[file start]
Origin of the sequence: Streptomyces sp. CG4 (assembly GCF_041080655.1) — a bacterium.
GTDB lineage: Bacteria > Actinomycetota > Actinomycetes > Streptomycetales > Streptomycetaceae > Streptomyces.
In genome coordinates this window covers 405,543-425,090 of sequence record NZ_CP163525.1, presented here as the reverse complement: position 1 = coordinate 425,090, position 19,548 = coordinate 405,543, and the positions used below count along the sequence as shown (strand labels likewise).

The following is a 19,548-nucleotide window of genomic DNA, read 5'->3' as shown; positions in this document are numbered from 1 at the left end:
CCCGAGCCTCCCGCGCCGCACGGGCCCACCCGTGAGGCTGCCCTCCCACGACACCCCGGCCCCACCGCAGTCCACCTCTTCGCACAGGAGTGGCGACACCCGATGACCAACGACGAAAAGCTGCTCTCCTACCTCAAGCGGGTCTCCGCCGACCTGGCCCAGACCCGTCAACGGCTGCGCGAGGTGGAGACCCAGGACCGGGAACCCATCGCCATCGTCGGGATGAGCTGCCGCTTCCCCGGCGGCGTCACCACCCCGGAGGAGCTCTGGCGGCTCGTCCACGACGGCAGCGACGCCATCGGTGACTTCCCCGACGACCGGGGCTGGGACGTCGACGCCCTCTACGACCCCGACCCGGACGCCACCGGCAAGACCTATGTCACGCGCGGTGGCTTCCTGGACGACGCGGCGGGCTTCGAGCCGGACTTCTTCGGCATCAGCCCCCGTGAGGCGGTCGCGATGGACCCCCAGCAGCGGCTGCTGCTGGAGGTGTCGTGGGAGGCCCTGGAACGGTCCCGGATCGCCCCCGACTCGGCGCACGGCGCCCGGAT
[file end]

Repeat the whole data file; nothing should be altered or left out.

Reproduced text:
Origin of the sequence: Streptomyces sp. CG4 (assembly GCF_041080655.1) — a bacterium.
GTDB lineage: Bacteria > Actinomycetota > Actinomycetes > Streptomycetales > Streptomycetaceae > Streptomyces.
In genome coordinates this window covers 405,543-425,090 of sequence record NZ_CP163525.1, presented here as the reverse complement: position 1 = coordinate 425,090, position 19,548 = coordinate 405,543, and the positions used below count along the sequence as shown (strand labels likewise).

The following is a 19,548-nucleotide window of genomic DNA, read 5'->3' as shown; positions in this document are numbered from 1 at the left end:
CCCGAGCCTCCCGCGCCGCACGGGCCCACCCGTGAGGCTGCCCTCCCACGACACCCCGGCCCCACCGCAGTCCACCTCTTCGCACAGGAGTGGCGACACCCGATGACCAACGACGAAAAGCTGCTCTCCTACCTCAAGCGGGTCTCCGCCGACCTGGCCCAGACCCGTCAACGGCTGCGCGAGGTGGAGACCCAGGACCGGGAACCCATCGCCATCGTCGGGATGAGCTGCCGCTTCCCCGGCGGCGTCACCACCCCGGAGGAGCTCTGGCGGCTCGTCCACGACGGCAGCGACGCCATCGGTGACTTCCCCGACGACCGGGGCTGGGACGTCGACGCCCTCTACGACCCCGACCCGGACGCCACCGGCAAGACCTATGTCACGCGCGGTGGCTTCCTGGACGACGCGGCGGGCTTCGAGCCGGACTTCTTCGGCATCAGCCCCCGTGAGGCGGTCGCGATGGACCCCCAGCAGCGGCTGCTGCTGGAGGTGTCGTGGGAGGCCCTGGAACGGTCCCGGATCGCCCCCGACTCGGCGCACGGCGCCCGGAT